Jump to content

steve_str

Members
  • Content Count

    4
  • Joined

  • Last visited

Community Reputation

0 Neutral

About steve_str

  • Rank
    New Member
  1. Hello Malwarebytes, Please find attached log of Malwarebytes v1.46 with database version 5240 detecting multiple .wid files as Backdoor.Bot. A scan with Malarebytes v1.50 and database version 5241 did not flag the .wid files. Was there a false positive issue with database version 5240 detecting .wid files as Backdoor.Bot that has been resolved in newer database versions? Regards, steve_str mbam_log_2010_12_03__22_46_24__submitted_04Dec10.txt
  2. Hello Malwarebytes, Please find attached zip folder containing flagged file, c:\programdata\softperfect\NetWorx\NetWorx.pid Since initial post the following have been noted: 1.) The NetWorx.pid (Trojan.Goldun) detection occurs with NetWorx v5.1.5 installed (as initially reported) and NetWorx v5.1.4 installed. 2.) When copy NetWorx.pid from c:\programdata\softperfect\NetWorx\NetWorx.pid to same location as c:\programdata\softperfect\NetWorx\NetWorx - Copy.pid, malwarebytes flags c:\programdata\softperfect\NetWorx\NetWorx.pid but does not flag c:\programdata\softperfect\NetWorx\NetWorx - Copy.pi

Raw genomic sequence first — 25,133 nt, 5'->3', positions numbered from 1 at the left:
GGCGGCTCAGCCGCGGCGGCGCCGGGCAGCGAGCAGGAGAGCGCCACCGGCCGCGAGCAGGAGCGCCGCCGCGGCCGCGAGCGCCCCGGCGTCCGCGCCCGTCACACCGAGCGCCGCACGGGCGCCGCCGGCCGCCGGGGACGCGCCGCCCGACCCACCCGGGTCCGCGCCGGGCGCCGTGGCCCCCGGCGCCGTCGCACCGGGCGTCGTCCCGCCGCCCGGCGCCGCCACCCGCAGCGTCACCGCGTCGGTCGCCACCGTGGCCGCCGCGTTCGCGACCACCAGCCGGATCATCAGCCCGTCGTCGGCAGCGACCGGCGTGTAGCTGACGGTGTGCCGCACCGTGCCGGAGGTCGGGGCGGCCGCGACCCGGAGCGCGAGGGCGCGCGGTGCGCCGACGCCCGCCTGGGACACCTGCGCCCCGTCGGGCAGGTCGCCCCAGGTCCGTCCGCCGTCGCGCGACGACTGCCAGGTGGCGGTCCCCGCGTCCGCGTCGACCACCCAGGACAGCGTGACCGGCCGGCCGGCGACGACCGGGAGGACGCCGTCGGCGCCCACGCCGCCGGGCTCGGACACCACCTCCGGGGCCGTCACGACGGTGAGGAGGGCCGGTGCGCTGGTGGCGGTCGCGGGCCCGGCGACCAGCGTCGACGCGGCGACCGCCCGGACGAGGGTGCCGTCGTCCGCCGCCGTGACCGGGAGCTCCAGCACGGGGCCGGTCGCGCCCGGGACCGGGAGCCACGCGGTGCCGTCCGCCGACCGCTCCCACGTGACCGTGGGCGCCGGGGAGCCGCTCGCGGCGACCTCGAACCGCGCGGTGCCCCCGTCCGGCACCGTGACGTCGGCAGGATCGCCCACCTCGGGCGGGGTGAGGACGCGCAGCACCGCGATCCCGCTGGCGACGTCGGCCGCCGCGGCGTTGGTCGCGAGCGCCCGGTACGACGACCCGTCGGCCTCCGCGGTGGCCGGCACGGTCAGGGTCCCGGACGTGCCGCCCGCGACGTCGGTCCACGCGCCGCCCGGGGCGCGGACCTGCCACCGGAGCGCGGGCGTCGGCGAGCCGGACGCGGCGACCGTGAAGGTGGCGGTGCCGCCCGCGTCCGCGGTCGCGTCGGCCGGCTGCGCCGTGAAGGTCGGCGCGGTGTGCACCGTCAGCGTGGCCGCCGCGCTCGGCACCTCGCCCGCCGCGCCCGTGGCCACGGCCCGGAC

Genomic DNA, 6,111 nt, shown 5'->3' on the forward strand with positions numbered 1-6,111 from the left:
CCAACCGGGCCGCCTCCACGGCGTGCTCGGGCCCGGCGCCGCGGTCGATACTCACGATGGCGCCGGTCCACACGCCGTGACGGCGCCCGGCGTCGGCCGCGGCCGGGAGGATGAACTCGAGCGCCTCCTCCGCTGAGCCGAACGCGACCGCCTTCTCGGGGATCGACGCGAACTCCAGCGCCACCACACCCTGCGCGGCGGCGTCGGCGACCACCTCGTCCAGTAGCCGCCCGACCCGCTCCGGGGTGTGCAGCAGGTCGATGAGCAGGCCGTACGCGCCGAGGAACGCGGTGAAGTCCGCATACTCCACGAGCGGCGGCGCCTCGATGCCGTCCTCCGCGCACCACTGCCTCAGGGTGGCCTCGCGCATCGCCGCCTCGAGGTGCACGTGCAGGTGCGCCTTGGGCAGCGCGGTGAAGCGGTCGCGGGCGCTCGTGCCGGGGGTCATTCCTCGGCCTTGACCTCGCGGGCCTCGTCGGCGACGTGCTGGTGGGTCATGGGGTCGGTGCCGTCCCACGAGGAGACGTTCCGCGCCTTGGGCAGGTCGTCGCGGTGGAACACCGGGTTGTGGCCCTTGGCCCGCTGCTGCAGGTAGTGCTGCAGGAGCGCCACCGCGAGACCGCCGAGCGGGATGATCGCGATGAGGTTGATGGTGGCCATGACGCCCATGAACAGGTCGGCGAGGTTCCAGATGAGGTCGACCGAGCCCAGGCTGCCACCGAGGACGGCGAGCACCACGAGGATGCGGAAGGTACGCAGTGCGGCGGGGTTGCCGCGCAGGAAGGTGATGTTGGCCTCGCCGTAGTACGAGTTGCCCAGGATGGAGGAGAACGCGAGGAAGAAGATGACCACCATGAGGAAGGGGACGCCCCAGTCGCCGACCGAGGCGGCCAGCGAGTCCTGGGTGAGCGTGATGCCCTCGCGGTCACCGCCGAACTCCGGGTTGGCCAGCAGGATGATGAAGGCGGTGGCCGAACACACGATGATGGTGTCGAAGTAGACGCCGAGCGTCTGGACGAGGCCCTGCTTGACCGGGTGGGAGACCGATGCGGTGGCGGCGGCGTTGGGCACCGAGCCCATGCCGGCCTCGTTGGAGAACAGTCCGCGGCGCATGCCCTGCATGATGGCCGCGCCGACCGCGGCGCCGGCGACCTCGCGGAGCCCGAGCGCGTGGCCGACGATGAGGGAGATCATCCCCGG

3. Hello Malwarebytes, Specs: Malwarebytes' Anti-Malware 1.50 Database version: 5242 Windows 6.1.7600 Internet Explorer 8.0.7600.16385 Settings: (BTW: the malwarebytes report should include relevant settings information.) Settings tab | Scanner Settings tab: Checkboxes: all six checked. Dropdowns: all three select "Show in results list and do not check for removal" Please find attached mbam.exe /developer log of possible false positive for file: c:\programdata\softperfect\NetWorx\NetWorx.pid (Trojan.Goldun) The detection is possible false positive because NetWorx.pid file size = 4 bytes (yes, fou
  4. Dear Malwarebytes, Malwarebytes v1.44 with database version 3896 was reporting backdoor.celofot and pointing to a non-existant registry key. It should go without saying that a "false positive," especially one pointing to a non-existant registry key, should have been caught during testing. That it wasn't is particularly dissappointing for it needs to be remembered that a detection, whether false or not, causes people to worry, to take their computers/networks offline, and to spend a lot more time on diagnostic work than a simple testing of the detection database against a pristine, or typical u
Back to top
×
×
  • Create New...

Important Information

This site uses cookies - We have placed cookies on your device to help make this website better. You can adjust your cookie settings, otherwise we'll assume you're okay to continue.